OVERVIEW: People with chronic kidney disease often live with many illnesses and complex treatment regimens. As the disease progresses, the number of drugs prescribed may increase substantially; by the time a patient is in stage 5, he may be taking 11 or more drugs daily. The effects of the disease on pharmacokinetics (drug absorption, metabolism, distribution, and elimination) and pharmacodynamics (a drug’s mechanism of action and effects at the target site) further increase the potential for adverse drug reactions and drug toxicity. Nurses’ roles in evaluating patients’ responses to drugs and teaching about the risks involved are discussed.
The effects of chronic kidney disease on pharmacokinetics (drug absorption, metabolism, distribution, and elimination) and pharmacodynamics (a drug&#x2019;s mechanism of action and effects at the target site) increase the potential for adverse reactions and drug toxicity.
Sally Campoy is a clinical preceptor at the University of Colorado Health Sciences Center School of Nursing and a nurse practitioner in the Renal Section, Veterans Affairs Medical Center, Denver, CO, where she serves on the Pharmacy and Therapeutics Committee. She leads the Chronic Kidney Disease Special Interest Group for the American Nephrology Nurses’ Association. Rowland Elwell is an assistant professor of pharmacy practice at the Albany College of Pharmacy, Albany, NY. Contact author, Sally Campoy: email@example.com.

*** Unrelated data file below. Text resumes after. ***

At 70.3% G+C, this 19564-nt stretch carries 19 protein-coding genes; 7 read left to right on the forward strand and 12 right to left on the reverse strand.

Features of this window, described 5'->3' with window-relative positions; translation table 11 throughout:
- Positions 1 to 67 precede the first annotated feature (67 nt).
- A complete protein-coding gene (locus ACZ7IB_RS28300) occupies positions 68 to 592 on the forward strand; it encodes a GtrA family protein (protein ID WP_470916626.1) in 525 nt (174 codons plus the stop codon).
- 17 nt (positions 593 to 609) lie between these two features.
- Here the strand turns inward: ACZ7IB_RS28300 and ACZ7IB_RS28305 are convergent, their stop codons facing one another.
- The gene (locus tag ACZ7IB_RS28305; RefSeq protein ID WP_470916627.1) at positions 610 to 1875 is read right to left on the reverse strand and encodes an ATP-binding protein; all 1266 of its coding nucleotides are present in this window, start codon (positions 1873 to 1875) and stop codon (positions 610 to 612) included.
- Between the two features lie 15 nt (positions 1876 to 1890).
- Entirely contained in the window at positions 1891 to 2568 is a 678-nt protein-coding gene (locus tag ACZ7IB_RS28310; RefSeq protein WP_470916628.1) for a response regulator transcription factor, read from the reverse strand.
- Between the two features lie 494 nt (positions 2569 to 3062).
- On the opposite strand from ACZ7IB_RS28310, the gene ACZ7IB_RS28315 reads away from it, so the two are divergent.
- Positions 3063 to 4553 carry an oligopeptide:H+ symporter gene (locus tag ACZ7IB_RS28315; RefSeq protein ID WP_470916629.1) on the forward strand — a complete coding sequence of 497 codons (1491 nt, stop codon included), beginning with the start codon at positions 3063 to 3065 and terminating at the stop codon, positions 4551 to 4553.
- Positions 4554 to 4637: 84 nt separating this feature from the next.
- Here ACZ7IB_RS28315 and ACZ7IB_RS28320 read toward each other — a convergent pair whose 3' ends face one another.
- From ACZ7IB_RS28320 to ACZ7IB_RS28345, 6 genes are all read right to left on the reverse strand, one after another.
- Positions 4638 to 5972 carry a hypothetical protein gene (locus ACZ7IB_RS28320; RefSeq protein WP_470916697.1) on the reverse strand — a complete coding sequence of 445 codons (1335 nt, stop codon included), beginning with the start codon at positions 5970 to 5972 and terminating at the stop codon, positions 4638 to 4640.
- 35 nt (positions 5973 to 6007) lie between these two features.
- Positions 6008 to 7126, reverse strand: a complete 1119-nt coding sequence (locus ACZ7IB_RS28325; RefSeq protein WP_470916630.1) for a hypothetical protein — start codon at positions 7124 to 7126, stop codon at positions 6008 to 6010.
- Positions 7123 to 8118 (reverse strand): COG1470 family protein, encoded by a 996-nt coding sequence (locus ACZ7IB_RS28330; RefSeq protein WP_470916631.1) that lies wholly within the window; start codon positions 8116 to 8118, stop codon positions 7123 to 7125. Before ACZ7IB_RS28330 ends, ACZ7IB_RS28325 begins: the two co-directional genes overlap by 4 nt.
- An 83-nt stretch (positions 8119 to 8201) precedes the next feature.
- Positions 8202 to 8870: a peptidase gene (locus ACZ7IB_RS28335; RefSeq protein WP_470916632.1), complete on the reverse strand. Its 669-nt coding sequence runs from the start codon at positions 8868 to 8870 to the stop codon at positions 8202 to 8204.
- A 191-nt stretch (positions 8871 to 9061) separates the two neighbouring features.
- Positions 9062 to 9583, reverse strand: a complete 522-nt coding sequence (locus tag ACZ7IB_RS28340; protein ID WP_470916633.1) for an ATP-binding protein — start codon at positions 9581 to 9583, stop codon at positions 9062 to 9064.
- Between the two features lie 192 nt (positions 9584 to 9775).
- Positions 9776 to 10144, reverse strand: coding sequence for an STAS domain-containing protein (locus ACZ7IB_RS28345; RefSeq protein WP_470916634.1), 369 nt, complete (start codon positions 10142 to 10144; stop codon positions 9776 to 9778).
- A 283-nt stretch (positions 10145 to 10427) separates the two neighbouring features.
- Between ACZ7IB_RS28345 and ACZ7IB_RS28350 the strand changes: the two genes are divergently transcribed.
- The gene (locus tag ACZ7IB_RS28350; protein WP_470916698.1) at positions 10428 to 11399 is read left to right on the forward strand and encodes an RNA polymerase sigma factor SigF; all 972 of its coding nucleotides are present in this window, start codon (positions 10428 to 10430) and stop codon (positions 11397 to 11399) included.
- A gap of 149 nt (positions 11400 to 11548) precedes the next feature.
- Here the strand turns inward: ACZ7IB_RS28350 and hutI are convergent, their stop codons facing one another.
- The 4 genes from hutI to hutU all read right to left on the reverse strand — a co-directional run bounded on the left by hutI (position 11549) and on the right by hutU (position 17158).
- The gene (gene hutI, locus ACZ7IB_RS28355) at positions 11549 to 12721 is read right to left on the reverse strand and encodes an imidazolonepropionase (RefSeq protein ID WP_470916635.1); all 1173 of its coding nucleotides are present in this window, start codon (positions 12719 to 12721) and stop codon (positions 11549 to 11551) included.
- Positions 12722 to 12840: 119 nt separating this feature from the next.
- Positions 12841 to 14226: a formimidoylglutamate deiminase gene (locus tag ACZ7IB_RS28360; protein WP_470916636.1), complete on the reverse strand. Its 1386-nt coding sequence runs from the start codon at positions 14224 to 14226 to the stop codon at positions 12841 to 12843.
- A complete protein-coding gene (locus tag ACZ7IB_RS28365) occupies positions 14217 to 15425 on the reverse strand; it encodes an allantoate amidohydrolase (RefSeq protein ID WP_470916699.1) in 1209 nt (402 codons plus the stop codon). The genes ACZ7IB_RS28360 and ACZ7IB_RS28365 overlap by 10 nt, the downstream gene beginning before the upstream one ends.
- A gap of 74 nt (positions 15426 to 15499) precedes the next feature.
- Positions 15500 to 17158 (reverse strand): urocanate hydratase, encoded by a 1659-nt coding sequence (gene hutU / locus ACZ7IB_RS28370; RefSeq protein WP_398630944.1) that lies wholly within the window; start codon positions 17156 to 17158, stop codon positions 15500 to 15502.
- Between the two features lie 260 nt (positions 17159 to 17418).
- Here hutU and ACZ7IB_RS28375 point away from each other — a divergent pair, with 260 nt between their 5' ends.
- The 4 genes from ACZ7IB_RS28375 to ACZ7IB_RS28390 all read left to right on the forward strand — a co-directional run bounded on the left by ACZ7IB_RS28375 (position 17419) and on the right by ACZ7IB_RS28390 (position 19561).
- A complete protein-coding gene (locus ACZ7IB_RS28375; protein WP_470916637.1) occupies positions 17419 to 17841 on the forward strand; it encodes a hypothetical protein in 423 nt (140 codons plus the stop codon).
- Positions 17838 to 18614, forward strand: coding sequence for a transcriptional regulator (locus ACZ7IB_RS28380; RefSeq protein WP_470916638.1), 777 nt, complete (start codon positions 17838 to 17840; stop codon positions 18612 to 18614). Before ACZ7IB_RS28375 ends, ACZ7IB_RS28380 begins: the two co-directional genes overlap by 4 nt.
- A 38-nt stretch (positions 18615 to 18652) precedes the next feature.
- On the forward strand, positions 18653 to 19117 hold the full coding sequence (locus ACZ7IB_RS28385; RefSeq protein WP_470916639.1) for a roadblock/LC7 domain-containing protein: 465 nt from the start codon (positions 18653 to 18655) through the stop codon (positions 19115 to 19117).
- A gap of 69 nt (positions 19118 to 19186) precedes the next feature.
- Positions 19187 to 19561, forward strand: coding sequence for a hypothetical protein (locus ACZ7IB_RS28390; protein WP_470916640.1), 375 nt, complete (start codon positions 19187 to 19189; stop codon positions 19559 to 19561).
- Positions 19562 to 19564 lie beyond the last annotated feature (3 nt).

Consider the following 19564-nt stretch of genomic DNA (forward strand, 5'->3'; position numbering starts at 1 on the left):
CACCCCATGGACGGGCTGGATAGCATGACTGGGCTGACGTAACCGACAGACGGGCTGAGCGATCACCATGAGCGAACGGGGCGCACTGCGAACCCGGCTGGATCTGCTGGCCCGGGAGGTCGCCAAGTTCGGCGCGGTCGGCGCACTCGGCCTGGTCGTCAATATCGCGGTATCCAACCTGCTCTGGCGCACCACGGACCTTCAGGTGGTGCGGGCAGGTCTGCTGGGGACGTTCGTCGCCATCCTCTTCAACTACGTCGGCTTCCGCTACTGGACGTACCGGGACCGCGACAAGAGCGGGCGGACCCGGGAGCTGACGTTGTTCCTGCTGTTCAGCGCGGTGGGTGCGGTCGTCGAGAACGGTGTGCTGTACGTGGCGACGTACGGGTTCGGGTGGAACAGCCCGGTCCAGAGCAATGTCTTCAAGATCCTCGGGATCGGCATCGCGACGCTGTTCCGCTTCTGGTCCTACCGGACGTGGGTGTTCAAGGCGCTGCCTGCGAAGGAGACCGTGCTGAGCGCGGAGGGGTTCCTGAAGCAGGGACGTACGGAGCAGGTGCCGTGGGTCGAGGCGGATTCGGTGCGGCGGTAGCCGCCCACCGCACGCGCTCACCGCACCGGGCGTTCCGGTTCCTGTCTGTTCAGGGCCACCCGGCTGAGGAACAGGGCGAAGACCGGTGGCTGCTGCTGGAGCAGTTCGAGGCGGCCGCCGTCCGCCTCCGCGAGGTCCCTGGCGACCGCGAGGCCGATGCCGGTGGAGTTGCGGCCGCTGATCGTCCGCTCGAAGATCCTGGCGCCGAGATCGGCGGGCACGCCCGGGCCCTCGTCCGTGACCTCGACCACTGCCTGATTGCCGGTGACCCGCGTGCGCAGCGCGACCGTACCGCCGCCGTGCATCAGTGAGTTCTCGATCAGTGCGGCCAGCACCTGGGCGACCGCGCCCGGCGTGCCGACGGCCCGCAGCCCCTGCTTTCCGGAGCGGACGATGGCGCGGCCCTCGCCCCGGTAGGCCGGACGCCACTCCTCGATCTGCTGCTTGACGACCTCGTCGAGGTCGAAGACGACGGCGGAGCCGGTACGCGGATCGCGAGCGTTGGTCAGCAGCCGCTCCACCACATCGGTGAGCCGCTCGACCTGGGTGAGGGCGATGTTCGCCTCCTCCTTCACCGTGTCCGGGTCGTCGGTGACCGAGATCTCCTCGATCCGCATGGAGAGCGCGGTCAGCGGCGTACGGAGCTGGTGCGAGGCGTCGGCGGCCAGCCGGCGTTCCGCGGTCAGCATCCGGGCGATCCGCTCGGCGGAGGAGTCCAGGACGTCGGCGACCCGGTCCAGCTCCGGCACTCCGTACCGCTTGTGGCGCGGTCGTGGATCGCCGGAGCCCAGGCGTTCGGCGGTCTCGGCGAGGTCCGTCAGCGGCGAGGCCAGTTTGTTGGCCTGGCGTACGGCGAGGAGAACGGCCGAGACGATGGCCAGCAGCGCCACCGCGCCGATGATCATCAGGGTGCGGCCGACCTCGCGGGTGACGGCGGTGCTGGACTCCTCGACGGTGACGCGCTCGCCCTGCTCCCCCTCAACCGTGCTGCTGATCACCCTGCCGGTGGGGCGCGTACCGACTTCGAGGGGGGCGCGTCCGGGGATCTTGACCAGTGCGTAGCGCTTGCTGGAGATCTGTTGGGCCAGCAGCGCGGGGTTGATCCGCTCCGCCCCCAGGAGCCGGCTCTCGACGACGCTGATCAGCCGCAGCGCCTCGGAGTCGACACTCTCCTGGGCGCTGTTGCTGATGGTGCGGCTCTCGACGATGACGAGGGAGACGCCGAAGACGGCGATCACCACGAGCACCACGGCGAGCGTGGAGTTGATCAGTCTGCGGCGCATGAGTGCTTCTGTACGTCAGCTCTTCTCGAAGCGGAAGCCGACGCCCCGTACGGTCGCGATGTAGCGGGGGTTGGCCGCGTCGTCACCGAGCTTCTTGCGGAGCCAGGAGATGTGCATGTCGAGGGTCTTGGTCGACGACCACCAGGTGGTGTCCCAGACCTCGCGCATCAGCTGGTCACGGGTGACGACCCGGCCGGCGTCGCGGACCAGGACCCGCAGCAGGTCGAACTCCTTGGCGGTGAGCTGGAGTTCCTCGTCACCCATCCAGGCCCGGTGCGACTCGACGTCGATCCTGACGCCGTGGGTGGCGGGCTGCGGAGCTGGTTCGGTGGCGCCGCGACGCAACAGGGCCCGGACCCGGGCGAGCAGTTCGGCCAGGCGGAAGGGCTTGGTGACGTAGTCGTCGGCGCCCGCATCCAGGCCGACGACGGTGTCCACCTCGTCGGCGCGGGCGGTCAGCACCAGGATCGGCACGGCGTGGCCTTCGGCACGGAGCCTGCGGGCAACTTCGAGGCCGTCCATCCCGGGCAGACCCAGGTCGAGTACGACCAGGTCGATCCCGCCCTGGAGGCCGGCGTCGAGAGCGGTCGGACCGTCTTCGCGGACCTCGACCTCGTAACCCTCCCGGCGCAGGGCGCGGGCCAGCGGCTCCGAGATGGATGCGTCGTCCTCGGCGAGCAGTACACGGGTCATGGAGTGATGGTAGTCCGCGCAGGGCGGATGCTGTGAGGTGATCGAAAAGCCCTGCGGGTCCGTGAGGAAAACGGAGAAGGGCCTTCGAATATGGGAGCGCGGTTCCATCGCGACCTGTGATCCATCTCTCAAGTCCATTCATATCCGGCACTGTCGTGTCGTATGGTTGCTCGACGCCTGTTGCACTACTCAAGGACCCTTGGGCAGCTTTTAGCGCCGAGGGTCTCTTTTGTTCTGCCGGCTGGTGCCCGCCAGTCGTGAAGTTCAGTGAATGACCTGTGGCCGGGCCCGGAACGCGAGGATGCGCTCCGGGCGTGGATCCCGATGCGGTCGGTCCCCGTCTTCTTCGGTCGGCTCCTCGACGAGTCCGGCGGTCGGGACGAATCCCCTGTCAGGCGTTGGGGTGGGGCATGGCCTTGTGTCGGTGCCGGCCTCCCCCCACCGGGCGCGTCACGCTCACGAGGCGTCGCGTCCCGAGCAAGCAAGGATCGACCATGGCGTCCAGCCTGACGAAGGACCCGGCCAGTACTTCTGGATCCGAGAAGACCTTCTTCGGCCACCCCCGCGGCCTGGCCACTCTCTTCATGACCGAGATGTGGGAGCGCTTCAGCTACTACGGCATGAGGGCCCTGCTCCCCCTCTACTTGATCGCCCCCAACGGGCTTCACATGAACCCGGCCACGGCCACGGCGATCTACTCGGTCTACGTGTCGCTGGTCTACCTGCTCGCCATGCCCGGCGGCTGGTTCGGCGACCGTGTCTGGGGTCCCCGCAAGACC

This article is the fourth in a series on chronic kidney disease supported in part by a grant from the National Kidney Foundation’s Kidney Disease Outcomes Quality Initiative (K/DOQI), which is underwritten by educational grants from Amgen, Bayer Diagnostics, Bristol-Myers Squibb/Sanofi Pharmaceuticals Partnership, and Ortho Biotech Products, LP. Sally Burrows-Hudson, MS, RN, CNN (firstname.lastname@example.org), is the series coordinator. Since taking on that role, she has become director of Medical Affairs at Bone Care International in Middleton, WI.
Author disclosures: Sally Campoy has received honoraria and travel expenses for lectures from Amgen (the manufacturer of Epogen, a drug mentioned in this article), Ortho Biotech (the manufacturere of Procrit, a drug mentioned in this article), and Genzyme (the manufacturer of Renagel, a drug mentioned in this article). She has also received honoraria and travel expenses from Amgen for participation in advisory board meetings. Rowland Elwell has received honoraria and travel expenses from Amgen and Genzyme for lectures.